Wednesday, May 17, 2006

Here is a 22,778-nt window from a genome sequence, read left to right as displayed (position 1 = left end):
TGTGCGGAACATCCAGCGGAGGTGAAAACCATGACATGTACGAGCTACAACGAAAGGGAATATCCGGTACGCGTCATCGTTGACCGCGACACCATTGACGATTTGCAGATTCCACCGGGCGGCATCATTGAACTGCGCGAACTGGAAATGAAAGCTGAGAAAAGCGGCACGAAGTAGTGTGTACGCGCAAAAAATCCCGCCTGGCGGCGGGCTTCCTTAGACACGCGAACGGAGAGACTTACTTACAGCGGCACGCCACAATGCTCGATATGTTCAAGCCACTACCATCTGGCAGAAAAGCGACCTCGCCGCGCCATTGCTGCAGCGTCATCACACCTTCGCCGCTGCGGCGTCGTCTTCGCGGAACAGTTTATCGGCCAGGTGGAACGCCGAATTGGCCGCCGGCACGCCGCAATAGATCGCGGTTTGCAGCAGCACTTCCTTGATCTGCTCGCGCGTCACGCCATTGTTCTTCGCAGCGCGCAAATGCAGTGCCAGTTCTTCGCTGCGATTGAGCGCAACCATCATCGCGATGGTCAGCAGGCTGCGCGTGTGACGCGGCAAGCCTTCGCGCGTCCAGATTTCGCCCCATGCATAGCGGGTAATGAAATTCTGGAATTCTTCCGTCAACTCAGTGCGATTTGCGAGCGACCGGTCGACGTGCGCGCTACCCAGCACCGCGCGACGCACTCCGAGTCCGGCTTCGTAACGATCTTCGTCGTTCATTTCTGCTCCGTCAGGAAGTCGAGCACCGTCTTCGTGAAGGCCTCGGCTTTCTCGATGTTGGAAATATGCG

Apparently, this is a remake of a 30's Bette Davis vehicle called SPECIAL AGENT which I have not seen. Taken on its own, it's a typically well-produced Warners B-movie, but not quite as enjoyable as others of its ilk; it stumbles in attempting to cram at least 90 minutes worth of plot into a movie that's only 54 minutes long, so while the narrative moves along at a fast clip, it winds up consisting mostly of short dialogue-heavy scenes of exposition with virtually no action until the last ten minutes. Because of a crackdown on gambling, mobster Gilbert Roland takes his operations to the sea on the SS Sylvania, just beyond the three-mile limit. When one of Roland's associates is caught embezzling, he winds up dead, triggering a desperate attempt by the law to get Roland any way they can. Although the gambling ship is beyond their grasp, if they can prove that the games are rigged, they can get him behind bars. Enterprising reporter Wayne Morris, who has a relatively friendly relationship with Roland, agrees to help the cops, and he gets his own help from Roland's secretary, Jane Wyman. He snaps pictures of the rigged games, but the case collapses when Roland's hired goons kidnap Wyman so she can't testify. Naturally, the good guys win out in the end. I like Wyman in her early spunky blond roles, and Morris (see picture at right) always makes a solid, handsome B-movie hero, but the two don't get much of a chance to develop chemistry because so much focus is on the heavy plotting at the expense of characterization. Way too much information is conveyed through close-ups of newspaper headlines; this would be a good movie to show beginning writing students since it falters by telling rather than showing. Still, the hour passes quickly and Morris, Wyman, and Roland are all fine; Wyman even survives having to deliver the old cliche, "It looks like curtains!" Also in the cast are John Litel as the D.A., Roger Pryor as one of Roland's doomed associates, and George Reeves in a one-line part as a reporter calling in a scoop. [TCM]

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